Designer, UX consultant, and blogger Francisco Inchauste had some interesting thoughts about gestural interfaces that we shared when Clear, the innovative gestural to-do app, launched earlier this year. Little did we know that Inchauste and his pals Kellen Styler and Peiter Buick were already developing a simplified, gestural utility app of their own. It’s a minimalist alarm clock called Rise, and it’s a beaut:
The first thing Rise reminded me of was Solar, another single-use utility app that combines chromeless, gestural interface design with gorgeous full-screen color washes. "The content is the interface" is becoming a new mantra of mobile app design, and like Solar, Rise doesn’t have "buttons"—all you see is the relevant information, surrounded by soothing gradient hues. (There is a gear-shaped icon near the bottom of Rise’s main screen that looks like a button, but if you press it, the screen "hops" upward a little bit to remind you to invoke the proper gestural command instead.)
Rise’s gestures are among the most ergonomically intuitive I’ve seen yet in this kind of app. Swiping a thumb up and down on the screen scrubs the "clock" backwards and forwards in 15-minute increments so you can set your alarm. (The hovering clock readout even sweeps to the opposite side of the screen that your thumb is on, so as not to be obscured during the gesture—a truly humane touch for left-handed users like myself.) Once you’ve set the time you want, a simple leftward or rightward swipe activates it.
Most gestural UIs still feel like little puzzles to solve instead of an easier way of interacting with apps, and Rise’s "gestural redundancy" makes its interface feel immensely more user-friendly. (That’s pretty key for an app you’ll be pawing at in an irritated pre-coffee haze when you wake up in the morning.) Also, the gesture itself is just super-easy to invoke, ergonomically speaking. Start, another gestural alarm clock app, forces you to move dials in a circular motion onscreen—which looks cool, but it’s quite an awkward gesture in practice. Inchauste believes that gestural UIs can and do have "affordances" just like standard buttons and toggles—but only if the UI designer makes those gestures very simple and easy to discover. Rise’s thoughtful interface design shows that Inchauste is walking the walk as well as talking it.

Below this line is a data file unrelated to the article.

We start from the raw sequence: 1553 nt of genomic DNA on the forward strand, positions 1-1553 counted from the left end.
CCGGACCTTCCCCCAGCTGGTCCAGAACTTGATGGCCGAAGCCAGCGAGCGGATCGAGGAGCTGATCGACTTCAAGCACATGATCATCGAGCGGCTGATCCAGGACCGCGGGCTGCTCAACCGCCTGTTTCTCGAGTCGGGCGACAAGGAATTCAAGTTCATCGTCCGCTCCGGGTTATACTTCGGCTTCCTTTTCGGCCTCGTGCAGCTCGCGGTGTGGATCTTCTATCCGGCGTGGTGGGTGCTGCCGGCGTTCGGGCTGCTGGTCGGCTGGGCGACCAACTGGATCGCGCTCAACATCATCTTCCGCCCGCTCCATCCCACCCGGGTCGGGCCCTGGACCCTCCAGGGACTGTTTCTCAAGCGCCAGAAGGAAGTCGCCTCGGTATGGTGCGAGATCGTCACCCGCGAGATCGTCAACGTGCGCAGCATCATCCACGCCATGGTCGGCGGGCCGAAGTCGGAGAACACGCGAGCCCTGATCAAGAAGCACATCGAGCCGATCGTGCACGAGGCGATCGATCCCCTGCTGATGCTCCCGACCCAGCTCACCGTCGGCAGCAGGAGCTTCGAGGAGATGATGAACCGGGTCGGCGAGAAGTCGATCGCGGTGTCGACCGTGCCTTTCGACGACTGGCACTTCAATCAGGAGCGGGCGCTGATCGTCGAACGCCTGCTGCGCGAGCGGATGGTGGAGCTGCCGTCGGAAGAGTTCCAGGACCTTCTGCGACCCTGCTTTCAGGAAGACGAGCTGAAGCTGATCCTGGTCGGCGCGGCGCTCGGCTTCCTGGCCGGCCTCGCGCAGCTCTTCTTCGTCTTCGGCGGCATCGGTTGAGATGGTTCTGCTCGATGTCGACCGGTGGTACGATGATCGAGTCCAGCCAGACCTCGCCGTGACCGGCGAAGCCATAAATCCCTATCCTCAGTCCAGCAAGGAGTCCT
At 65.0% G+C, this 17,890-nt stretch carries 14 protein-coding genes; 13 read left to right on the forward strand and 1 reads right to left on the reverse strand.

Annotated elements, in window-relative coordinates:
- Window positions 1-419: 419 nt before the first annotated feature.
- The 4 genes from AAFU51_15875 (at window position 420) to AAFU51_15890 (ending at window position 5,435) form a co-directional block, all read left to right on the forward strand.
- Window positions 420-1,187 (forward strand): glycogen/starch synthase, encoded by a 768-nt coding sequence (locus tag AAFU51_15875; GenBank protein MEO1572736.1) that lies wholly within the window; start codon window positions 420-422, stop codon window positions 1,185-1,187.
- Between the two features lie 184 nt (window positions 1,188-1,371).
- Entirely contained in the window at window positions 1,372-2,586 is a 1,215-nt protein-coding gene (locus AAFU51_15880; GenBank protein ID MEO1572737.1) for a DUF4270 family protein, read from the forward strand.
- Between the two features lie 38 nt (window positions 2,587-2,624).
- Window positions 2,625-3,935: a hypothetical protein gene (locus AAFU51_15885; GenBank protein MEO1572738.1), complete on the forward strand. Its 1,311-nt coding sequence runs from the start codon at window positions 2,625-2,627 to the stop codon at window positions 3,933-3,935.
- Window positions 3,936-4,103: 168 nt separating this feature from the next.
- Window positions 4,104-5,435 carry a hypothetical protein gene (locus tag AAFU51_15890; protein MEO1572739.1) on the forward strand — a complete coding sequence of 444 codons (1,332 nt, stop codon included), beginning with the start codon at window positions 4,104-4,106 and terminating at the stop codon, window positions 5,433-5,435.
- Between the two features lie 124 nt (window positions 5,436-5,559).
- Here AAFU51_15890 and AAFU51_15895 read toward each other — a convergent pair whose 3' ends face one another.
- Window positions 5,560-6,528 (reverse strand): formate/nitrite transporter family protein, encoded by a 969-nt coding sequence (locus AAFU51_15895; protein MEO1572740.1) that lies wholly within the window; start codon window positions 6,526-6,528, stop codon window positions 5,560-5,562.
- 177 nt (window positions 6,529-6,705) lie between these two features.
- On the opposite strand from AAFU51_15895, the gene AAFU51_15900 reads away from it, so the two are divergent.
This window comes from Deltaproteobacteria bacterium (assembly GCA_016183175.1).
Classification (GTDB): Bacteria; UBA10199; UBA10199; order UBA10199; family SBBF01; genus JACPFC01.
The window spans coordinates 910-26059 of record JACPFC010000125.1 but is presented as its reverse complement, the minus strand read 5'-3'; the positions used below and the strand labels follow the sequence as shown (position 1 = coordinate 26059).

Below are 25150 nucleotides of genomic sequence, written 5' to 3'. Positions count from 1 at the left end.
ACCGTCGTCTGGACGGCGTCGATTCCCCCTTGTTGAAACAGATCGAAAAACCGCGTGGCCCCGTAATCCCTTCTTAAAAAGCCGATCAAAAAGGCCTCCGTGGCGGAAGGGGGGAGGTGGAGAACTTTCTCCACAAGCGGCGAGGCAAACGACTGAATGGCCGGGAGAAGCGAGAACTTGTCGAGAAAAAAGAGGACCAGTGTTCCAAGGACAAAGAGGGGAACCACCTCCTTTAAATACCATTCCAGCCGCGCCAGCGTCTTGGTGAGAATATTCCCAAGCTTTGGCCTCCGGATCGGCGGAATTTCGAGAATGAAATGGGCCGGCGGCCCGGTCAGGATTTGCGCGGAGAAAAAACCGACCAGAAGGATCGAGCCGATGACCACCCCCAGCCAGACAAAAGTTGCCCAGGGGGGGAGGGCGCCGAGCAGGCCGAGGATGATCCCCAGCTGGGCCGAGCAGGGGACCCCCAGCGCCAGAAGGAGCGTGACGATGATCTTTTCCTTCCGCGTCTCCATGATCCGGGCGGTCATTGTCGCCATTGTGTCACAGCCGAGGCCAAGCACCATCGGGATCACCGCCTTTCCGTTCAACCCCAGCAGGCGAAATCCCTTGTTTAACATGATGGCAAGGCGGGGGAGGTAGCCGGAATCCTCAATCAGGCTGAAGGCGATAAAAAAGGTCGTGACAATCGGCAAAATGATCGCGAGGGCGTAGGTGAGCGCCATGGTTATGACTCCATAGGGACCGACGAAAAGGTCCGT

Ironically, though, Rise didn’t start out as a gestural app at all. "In the first iterations, we found that we were overcompensating and splitting up the controls in order to make it 'really simple,'" Inchauste tells Co.Design. "The AM/PM, the hour, the minutes, repeat, were all there so you could just tap one [at a time], or drag another to change it. However, it was like making an interface that acts like a wizard walkthrough; it only works well the first time you use it; after that, it gets annoying."
"As we began to iterate, we discovered that maybe the user doesn’t have to make all those decisions separately," Inchauste continues. "Maybe they can do a few gestures to manipulate those elements in an intuitive way. So using gestures became a way to continue on the road of reduction."
But just because "the content is the interface" doesn’t necessarily mean that it’s ideal for the user—yet. "The thing you don’t always realize with gestures is that by removing the interface artifacts that you are used to seeing, it makes the app seem less feature rich or capable," Inchauste cautions. "Gestures hide all this so well, it’s something many will need to get used to when comparing future products and their features." Maybe it’s the fact that Inchauste isn’t completely head-over-heels in love with "innovative" gestural UIs yet that makes Rise’s restrained, redundant interface feel so . . . well, safe. We’re all still getting used to this new way of interacting with our apps, and Rise shows that a bit of thoughtful hand-holding still goes a long way.